wsforten said...

And, yes, I have benefited greatly from our interactions here but not in the way that you suggest. I had never read the page which you linked prior to following that link from this thread.

Jonathan Rowe said...

If Jonathan Mayhew were not a unitarian, you could have fooled John Adams.

"I thank you for your favour of the 10th and the pamphlet enclosed, 'American Unitarianism.' I have turned over its leaves and have found nothing that was not familiarly known to me.

"In the preface Unitarianism is represented as only thirty years old in New England. I can testify as a Witness to its old age. Sixty five years ago my own minister the Reverend Samuel Bryant, Dr. Johnathan Mayhew of the west Church in Boston, the Reverend Mr. Shute of Hingham, the Reverend John Brown of Cohasset & perhaps equal to all if not above all the Reverend Mr. Gay of Hingham were Unitarians. Among the Laity how many could I name, Lawyers, Physicians, Tradesman, farmers!"

-- John Adams to Jedidiah Morse, May 15, 1815. Adams Papers (microfilm), reel 122, Library of Congress.

wsforten said...

Do you know if Adams verified that claim with Mathew personally, or was he merely repeating hearsay?

Tom Van Dyke said...

This article

http://www.harvardsquarelibrary.org/Heralds/Jonathan-Mayhew.php

seems to document most of the references to Mayhew's "unitarianism," all of which are second-hand allegations and suspicions. It appears there is no first-hand smoking gun in Mayhew's own words.

Once again we prove that unitarianism was a concern among the clergy, who make their living fighting about such things. For the great mass of men--uber-Calvinist Samuel Adams was a close friend of Mayhew's--it was a matter of complete indifference.

wsforten said...

The controversy over Mayhew's view of the Trinity stemmed from a single marginal note in one of his printed sermons. The publication of this sermon produced a flurry of accusations which Mayhew met with responses similar to the one that I quoted in my article.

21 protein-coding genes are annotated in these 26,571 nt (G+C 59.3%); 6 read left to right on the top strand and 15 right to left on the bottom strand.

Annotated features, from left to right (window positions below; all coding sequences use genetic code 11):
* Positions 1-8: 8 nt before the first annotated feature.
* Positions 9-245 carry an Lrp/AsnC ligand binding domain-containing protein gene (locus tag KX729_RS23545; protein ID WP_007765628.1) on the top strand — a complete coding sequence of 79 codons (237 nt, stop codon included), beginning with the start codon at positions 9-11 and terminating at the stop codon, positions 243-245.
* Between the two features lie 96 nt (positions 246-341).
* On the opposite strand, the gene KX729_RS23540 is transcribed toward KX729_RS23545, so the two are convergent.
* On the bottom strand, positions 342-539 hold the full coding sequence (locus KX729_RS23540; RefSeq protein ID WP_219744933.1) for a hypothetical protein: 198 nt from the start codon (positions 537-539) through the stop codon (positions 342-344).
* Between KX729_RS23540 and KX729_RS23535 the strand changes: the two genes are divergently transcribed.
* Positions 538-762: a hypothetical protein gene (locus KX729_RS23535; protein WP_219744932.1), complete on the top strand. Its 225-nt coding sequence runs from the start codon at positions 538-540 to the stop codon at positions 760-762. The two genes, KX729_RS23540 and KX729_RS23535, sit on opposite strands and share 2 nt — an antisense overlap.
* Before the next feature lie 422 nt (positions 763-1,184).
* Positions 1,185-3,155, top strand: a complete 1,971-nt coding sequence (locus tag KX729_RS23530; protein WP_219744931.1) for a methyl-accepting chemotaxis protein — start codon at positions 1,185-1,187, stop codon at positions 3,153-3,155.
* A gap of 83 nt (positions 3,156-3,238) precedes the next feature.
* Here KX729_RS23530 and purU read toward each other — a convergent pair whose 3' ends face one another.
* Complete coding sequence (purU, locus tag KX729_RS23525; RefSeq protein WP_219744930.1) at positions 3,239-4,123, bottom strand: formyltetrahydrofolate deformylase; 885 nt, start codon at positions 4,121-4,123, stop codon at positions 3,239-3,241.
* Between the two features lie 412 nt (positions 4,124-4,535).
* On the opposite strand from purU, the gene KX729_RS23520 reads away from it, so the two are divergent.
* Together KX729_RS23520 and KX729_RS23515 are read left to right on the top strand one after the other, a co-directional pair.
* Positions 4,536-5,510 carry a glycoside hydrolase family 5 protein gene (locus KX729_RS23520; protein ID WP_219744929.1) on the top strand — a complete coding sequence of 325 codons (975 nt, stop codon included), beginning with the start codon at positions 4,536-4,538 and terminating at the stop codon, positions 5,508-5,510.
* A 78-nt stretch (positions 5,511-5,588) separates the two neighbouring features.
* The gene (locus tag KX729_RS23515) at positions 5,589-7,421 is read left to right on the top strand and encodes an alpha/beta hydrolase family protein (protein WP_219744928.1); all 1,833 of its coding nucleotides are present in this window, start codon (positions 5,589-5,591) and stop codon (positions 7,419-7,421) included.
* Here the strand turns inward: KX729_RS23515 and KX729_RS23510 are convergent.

Here is the marginal note that sparked so much trouble:

Who was manifested in the fulness of time to destroy the works of the Devil? to judge, and cast out, the prince of this world, who was a Liar and a Murderer from the beginning? Was it not the Logos? ... The Scripture informs us that the Logos had a body prepared for him, and that he partook of flesh and blood, that he might 'through death destroy him that had the power of death, that is the devil.' But that he took into personal union with himself an human soul, my Bible saith not; nor that there is any other true God besides 'his Father and our Father, his God and our God.' Indeed, some who call themselves Christians, have exalted even the Virgin Mary above all that is called God in heaven, and that is worshiped there; saying that she is more kind and merciful than God himself; and praying to her to command her Son to befriend them; styling her the Mother of God, &c. It would be no great surprise to me to hear that the Pope and a general Council had declared the B. Virgin to be the fourth, or rather the first Person in the Godhead, under the title of God, or Goddess, The Mother; adding that neither the Persons are to be confounded, nor the substance divided; that the Mother is eternal, the Father eternal, the Son eternal, and the Holy Ghost eternal; but yet there are not four Eternals, but one Eternal; that this is the catholic faith, which except a man believe faithfully, he cannot be saved. -- He that hath an ear to hear let him hear! And he that hath a mouth given him to blaspheme, [Rev. xiii. 5, 6,] and a tongue to babble without ideas, (understanding not what he says, nor whereof he affirms,) let him blaspheme and babble! But neither Papists nor Protestants should imagine that they will be understood by others, if they do not understand themselves: nor should they think that nonsense and contradictions can ever be too sacred to be ridiculous.

http://books.google.com/books?id=3IU4AQAAMAAJ&pg=PA532

Tom Van Dyke said...

Anti-Catholicism. Now that was the REAL American civil religion!

Jonathan Rowe said...

Mayhew's daughter asserted he was an unitarian of the Arian variety.

It's not accurate to term Mayhew a "trinitarian."

Jonathan Rowe said...